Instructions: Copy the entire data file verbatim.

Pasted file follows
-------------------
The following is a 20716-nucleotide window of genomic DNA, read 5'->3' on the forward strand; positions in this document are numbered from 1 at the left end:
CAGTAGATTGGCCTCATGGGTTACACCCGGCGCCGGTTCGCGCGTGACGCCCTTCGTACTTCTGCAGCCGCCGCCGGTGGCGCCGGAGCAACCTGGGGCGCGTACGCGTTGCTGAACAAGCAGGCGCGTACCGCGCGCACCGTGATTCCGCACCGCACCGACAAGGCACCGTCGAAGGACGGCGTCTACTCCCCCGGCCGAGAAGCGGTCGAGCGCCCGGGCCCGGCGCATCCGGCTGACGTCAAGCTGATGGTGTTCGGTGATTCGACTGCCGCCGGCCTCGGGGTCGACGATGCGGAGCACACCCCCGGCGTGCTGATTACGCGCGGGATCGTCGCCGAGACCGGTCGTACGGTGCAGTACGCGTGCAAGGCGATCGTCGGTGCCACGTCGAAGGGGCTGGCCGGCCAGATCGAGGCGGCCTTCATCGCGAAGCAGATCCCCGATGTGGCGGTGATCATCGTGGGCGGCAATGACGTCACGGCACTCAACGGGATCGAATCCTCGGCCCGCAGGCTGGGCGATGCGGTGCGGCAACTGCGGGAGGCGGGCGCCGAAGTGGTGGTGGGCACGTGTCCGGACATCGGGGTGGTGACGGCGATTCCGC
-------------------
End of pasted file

The following is a 20716-nucleotide window of genomic DNA, read 5'->3' on the forward strand; positions in this document are numbered from 1 at the left end:
CAGTAGATTGGCCTCATGGGTTACACCCGGCGCCGGTTCGCGCGTGACGCCCTTCGTACTTCTGCAGCCGCCGCCGGTGGCGCCGGAGCAACCTGGGGCGCGTACGCGTTGCTGAACAAGCAGGCGCGTACCGCGCGCACCGTGATTCCGCACCGCACCGACAAGGCACCGTCGAAGGACGGCGTCTACTCCCCCGGCCGAGAAGCGGTCGAGCGCCCGGGCCCGGCGCATCCGGCTGACGTCAAGCTGATGGTGTTCGGTGATTCGACTGCCGCCGGCCTCGGGGTCGACGATGCGGAGCACACCCCCGGCGTGCTGATTACGCGCGGGATCGTCGCCGAGACCGGTCGTACGGTGCAGTACGCGTGCAAGGCGATCGTCGGTGCCACGTCGAAGGGGCTGGCCGGCCAGATCGAGGCGGCCTTCATCGCGAAGCAGATCCCCGATGTGGCGGTGATCATCGTGGGCGGCAATGACGTCACGGCACTCAACGGGATCGAATCCTCGGCCCGCAGGCTGGGCGATGCGGTGCGGCAACTGCGGGAGGCGGGCGCCGAAGTGGTGGTGGGCACGTGTCCGGACATCGGGGTGGTGACGGCGATTCCGC